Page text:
Solar skyline

Homes around the world may soon sport dramatic-shaped roofs designed to catch the sun

UK city skylines are famous for funky architecture, but soon homes across this country and the rest of the world could all have bold designs to boost the energy production of rooftop solar panels.

Researchers from Oxford University are developing optimal roof shapes for directing the Sun’s rays on to solar cells. The shape will differ depending on the location, so the roof of a UK home will look different to one in, say, Brazil.

‘What we find with our computer models is the further north we go the more shallow the roof tends to be,’ said Malcolm McCulloch, the principal investigator of the one-year project. ‘The roofs all look paraboloid-ish. They have some quite odd features on them, but they look quite attractive.’

McCulloch compared the roofs to Spanish architect Antoni Gaudí’s unique Barcelona buildings that integrate natural organic shapes such as parabolic arches and hyperboloid structures.

He said the researchers should have a basic prototype by next year and the roofs could be constructed on new homes within the next three years.

McCulloch began in electrical engineering but gradually moved into sustainable engineering in 2002. Since then he has had an interest in solar concentrators which use Fresnel lenses to take a large area of sunlight and direct it towards a specific spot by bending the rays of light and focusing them.

The team hopes to design an effective concentrator to work with small and large solar energy applications. ‘You need about three per cent of the world’s surface to generate all the world energy needs from solar energy,’ said McCulloch. ‘You are looking at an area of about 1,000 sq km so it’s an absolutely massive scale.’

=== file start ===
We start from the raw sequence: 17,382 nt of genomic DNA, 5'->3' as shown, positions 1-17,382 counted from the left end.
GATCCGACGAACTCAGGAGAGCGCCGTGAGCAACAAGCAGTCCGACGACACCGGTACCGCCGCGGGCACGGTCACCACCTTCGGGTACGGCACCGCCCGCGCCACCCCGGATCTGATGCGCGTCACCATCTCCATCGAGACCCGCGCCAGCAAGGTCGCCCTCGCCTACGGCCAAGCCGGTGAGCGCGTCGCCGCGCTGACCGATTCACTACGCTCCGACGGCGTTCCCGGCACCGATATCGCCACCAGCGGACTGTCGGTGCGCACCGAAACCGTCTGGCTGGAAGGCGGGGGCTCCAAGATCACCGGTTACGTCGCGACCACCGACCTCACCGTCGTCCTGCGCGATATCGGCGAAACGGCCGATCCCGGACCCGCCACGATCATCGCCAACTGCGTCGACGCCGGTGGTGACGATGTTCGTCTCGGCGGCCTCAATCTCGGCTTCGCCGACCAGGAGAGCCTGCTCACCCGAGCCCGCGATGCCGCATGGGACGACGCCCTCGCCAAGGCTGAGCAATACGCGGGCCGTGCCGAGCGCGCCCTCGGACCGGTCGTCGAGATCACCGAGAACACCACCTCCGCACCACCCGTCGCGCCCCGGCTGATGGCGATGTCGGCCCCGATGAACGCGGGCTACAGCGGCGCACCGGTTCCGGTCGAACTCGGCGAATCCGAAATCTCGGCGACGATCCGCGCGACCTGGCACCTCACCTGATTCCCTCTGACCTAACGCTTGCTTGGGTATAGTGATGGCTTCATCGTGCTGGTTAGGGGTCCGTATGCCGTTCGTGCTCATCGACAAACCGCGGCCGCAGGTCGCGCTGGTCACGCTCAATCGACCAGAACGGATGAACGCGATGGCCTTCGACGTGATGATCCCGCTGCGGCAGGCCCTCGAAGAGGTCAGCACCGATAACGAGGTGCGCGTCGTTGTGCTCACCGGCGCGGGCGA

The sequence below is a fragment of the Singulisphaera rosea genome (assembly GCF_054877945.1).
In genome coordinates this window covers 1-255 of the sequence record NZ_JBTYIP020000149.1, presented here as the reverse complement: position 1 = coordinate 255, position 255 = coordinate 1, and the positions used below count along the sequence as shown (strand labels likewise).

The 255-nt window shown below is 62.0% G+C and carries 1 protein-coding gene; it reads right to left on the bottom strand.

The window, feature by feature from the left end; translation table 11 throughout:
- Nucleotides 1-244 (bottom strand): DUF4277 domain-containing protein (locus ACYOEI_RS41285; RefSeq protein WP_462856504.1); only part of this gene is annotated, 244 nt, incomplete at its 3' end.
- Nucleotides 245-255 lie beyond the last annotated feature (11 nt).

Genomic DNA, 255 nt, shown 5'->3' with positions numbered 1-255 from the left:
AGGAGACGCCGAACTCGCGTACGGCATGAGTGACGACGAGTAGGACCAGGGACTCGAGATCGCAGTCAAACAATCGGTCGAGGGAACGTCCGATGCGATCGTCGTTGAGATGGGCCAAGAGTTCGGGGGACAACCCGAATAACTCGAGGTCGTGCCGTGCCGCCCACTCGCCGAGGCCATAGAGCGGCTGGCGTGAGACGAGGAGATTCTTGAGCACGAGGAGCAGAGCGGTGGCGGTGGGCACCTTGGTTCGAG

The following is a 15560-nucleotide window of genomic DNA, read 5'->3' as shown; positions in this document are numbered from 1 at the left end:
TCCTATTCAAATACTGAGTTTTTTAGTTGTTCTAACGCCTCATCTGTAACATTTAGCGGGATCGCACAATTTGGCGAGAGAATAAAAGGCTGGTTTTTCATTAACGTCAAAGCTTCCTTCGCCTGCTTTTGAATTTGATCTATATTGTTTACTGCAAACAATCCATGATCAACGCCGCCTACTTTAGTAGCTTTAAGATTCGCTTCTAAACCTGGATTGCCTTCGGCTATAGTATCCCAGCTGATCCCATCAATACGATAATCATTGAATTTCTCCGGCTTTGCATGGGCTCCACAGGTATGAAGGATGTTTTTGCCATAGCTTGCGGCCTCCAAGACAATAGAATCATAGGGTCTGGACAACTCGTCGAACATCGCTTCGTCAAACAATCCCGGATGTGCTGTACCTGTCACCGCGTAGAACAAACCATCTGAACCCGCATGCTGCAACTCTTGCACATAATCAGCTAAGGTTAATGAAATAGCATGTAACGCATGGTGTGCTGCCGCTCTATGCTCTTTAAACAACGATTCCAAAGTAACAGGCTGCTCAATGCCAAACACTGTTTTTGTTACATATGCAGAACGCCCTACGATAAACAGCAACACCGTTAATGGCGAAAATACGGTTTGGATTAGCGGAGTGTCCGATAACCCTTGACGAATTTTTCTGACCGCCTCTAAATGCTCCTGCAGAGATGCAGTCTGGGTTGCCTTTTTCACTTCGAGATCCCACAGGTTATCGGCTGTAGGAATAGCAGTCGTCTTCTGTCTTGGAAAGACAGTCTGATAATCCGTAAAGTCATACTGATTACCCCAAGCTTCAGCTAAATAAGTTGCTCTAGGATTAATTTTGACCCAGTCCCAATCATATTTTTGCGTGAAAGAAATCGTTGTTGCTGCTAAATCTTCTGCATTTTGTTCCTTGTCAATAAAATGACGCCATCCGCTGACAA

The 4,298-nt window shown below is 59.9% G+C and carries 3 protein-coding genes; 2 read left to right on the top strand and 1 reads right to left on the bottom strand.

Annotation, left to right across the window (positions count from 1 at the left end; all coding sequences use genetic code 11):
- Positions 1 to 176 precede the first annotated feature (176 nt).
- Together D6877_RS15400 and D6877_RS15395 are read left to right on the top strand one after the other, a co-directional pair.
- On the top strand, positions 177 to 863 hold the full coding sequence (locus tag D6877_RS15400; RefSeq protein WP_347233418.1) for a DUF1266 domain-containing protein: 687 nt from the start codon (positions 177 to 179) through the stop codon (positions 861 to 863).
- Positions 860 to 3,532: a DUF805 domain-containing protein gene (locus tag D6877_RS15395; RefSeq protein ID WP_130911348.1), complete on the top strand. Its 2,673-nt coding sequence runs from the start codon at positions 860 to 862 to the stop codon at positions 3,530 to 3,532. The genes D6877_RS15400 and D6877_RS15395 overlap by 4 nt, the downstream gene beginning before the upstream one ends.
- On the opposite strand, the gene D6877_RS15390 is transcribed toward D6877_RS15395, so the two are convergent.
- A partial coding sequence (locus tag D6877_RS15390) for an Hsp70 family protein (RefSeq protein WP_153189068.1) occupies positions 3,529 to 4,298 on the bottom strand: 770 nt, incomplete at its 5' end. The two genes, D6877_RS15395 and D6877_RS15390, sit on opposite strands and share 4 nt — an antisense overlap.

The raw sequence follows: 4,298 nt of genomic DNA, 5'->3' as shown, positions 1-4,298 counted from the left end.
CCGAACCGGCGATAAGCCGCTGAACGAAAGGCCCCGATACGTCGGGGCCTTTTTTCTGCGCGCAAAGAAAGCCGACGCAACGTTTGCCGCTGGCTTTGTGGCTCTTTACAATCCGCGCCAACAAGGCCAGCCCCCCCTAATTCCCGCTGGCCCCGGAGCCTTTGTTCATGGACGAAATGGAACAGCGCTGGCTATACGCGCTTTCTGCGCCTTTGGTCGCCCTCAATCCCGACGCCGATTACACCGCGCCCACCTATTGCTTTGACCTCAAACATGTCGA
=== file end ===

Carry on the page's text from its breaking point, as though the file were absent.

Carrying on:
With typical large solar energy applications, McCulloch said the most effective concentrator system is one that tracks the Sun from east to west. Another follows the Sun in all four cardinal directions. ‘The downside about tracking concentrators is they have moving parts, which means maintenance becomes a big issue. Also, it can be difficult to integrate those solar concentrators into every solar cell.’

The team is developing a concentration system that will work effectively without tracking the Sun. ‘All we need to do is get half the efficiency of tracking concentrators, and it will open up whole new areas of applications,’ said McCulloch. His team is working on some ‘exotic’ algorithms to devise computer models of roof shapes that will get reasonable and economic solar concentration levels .

‘There is a universal truth that photocells cost about £3/W to install,’ said McCulloch. ‘We’re looking for about a third of that’

He is in contact with architects. ‘We know what the shape would look like but we don’t know exactly what the materials would look like,’ he said.

Fresnel lens solar concentrators are made with optically clear material such as glass or polycarbonate, while alternatives like reflective panels are often made of aluminium.

‘We would be looking at potentially making our concentrators out of much thinner film because it doesn’t have to be mechanically rigid and able to move,’ said McCulloch.

One potential choice is aluminised Mylar, a product from DuPont often used generically to refer to polyester films or plastic sheets. When pasted on to cardboard, paper-mache, tinned or galvanised iron, or thin aluminum sheets, the aluminised Mylar can be fabricated into inexpensive and practical solar concentrators. ‘It’s good if it’s used as stationary concentrators, but not if it’s moving,’ said McCulloch. ‘They’re also very cheap to make.’

When the results of the research comes through next year, the group will begin looking for industry partners to help it bring the concept to fruition.